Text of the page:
In America, we often give a lot of credit to Kansas City, Memphis, Carolina or Texas BBQ, but Hawaii’s BBQ is right up there in my top 3 favorites.
It tends to be a little sweeter with notes of the islands’ fresh fruits, like pineapples, mangoes and passion fruit. Mixed with that, you’ll find Asian influences like soy sauce, ginger and rice wine vinegar.
Meats are usually grilled or smoked using strawberry guava or kiawe wood, which are also a little sweet. And they’re almost always served with white sticky rice and creamy Hawaiian macaroni salad.
While we’d all love to take a trip to Hawaii, this recipe should hold us over until then.
Types of Ribs
Let’s start with the meat.
There are three basic cuts of pork ribs: spare, St. Louis and backribs. Spare and St. Louis ribs are cut from the belly or underside of the hog, while the backribs are cut from the back of the hog.
Sometimes backribs will be called baby backs and sometimes they are referred to as loin backribs. Either way, they are leaner than spares and St. Louis-style ribs, because they rest alongside the tender pork loin. They are also smaller and more arched.
For this recipe, I’m using Swift Meats Pork Backribs. You should be able to find them at your local Costco in packs of three. And as an added bonus, the silver skin on the back is already removed, which makes prepping these so much easier.
If you live in a dry climate, add a pan of water to your smoker to help promote moisture.
It takes about 4 hours to smoke pork backribs to an internal temperature of 205F degrees.
1 rack of ribs will serve 2-3 people, depending on how many other dishes you serve with them.
Adding the Hawaiian BBQ sweetness
A lot of ribs recipes use mustard as a binder, but this recipe starts with soy sauce. Rub a little bit on each side of the ribs and then liberally sprinkle on the Maui Wowee and Pork Rubs.
The Spiceology Maui Wowee Rub includes brown sugar, pineapple powder, soy sauce, sesame seeds, ginger, onion and garlic. For heat, there is a little crushed red pepper and cayenne. And for true island flavor, it also includes crushed rice hulls.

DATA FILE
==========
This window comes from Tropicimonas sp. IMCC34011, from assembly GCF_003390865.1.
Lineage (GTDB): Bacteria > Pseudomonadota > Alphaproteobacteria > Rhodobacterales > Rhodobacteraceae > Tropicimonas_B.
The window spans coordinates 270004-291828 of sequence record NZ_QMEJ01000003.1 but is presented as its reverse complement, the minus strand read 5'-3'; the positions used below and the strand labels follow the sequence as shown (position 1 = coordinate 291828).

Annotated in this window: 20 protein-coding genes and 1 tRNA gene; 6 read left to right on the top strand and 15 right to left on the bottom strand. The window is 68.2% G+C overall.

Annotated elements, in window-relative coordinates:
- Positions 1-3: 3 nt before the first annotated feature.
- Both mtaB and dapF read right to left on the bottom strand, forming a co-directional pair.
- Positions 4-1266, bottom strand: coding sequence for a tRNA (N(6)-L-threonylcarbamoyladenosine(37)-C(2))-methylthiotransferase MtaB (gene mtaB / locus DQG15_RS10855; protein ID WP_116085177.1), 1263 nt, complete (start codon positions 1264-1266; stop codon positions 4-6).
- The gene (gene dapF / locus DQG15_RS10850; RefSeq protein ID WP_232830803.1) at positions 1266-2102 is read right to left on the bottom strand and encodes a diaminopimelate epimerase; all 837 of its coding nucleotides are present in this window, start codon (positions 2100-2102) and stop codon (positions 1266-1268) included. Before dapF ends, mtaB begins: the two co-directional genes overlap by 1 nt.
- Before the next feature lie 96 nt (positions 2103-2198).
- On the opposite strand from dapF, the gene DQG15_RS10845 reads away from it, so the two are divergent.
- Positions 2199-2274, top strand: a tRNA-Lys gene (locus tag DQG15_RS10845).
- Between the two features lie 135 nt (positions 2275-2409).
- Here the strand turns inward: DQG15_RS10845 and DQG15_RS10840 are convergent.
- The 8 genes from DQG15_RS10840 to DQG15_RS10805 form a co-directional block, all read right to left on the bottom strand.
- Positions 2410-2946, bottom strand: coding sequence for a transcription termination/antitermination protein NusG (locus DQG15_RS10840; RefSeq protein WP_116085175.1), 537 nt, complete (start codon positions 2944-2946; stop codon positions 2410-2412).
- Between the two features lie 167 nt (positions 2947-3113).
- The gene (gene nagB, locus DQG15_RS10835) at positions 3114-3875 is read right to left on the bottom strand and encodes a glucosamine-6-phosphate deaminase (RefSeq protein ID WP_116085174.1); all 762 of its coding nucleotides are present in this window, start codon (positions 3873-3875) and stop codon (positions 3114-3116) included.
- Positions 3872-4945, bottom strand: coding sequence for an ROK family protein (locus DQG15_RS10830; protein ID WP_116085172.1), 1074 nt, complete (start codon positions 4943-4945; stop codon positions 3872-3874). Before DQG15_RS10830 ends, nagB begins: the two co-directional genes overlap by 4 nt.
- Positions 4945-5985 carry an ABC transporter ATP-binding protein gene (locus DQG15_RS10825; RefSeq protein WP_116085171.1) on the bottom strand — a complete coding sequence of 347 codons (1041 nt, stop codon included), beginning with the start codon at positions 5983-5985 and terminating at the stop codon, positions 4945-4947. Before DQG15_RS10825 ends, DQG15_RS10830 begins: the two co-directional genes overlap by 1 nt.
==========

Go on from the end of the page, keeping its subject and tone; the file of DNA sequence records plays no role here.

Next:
My Pork Rub adds more island flair with coconut sugar, along with some chiles, cumin and cinnamon for earthiness. It also creates a rich, red color because of the smoked paprika.
While the ribs are cooking, we’ll create a sticky Hawaiian BBQ sauce on the stove with brown sugar, butter, honey, soy sauce, rice wine vinegar, more rub and one of my favorite umami bombs – sesame oil.
How to smoke pork ribs
I have a few different smoked pork ribs recipes on my site, but this is by far the easiest, because it doesn’t involve wrapping and unwrapping the ribs.
All you have to do is set your smoker to 250F degrees and smoke them for 4 hours.
You can smoke these on a charcoal grill or smoker over indirect heat, or you can use a pellet grill. If all you have is a gas grill, that’s okay, too. Just create an indirect heat zone by leaving some burners off, and then add a smoke tube with wood chips for added smoke flavor.
If you can get your hands on strawberry guava wood, that’s awesome, but other sweet fruit woods like cherry, peach and apple also go great with this recipe. And honestly, if all you have on hand is hickory or mesquite, the recipe is still going to turn out awesome.
About 3 hours into the cook, you’ll make the Maui Wowee BBQ sauce that gets brushed on right at the end for finger-licking Hawaiian BBQ happiness.
Visit SwiftMeats.com to learn more about their delicious sources of protein that the whole family will love. You can also learn more about their sustainability practices and the progress they have made to reduce greenhouse emissions and water and energy use while surpassing animal welfare standards.
How to know when ribs are done
This recipe has two stages: the bark-building stage and the sauce stage.
For the bark-building stage, we’re looking to create a flavorful, mahogany crust or bark on the outside of the pork ribs. This adds texture and flavor when you take a bite.
You’ll notice the bark creation will start to happen after hour 3 of the cook. That’s when the meat will transition from having a pinkish hue to having that true barbecue appearance.
Once you hit this stage, let the ribs ride a bit longer. Then, we’re going to hit them with the sauce.
Because the sauce has sugar, you need to be careful not to burn it. Fortunately, because we’re cooking at 250F degrees, that shouldn’t be a problem. However, if you’re cooking on a gas grill, the side of the ribs closest to the direct heat could char. To avoid this, watch the ribs and rotate them, as needed.
Brush on the sauce and let them smoke for another 30 minutes. All we’re looking for is sticky, tacky goodness. At this point, the ribs are cooked through. The internal temperature of the meat should be around 205F degrees.
Remove them from the grill and let them rest a bit before slicing.
For the true Hawaiian experience, serve them with white sticky rice and sprinkle on some sliced green onions and sesame seeds. And forget about the silverware. This is one of those meals where it’s okay to dig in with your fingers.
Maui Wowee Hawaiian BBQ Smoked Pork Ribs
Make these sweet, sticky, meaty Maui Wowee Hawaiian BBQ smoked pork ribs to bring the islands to your backyard.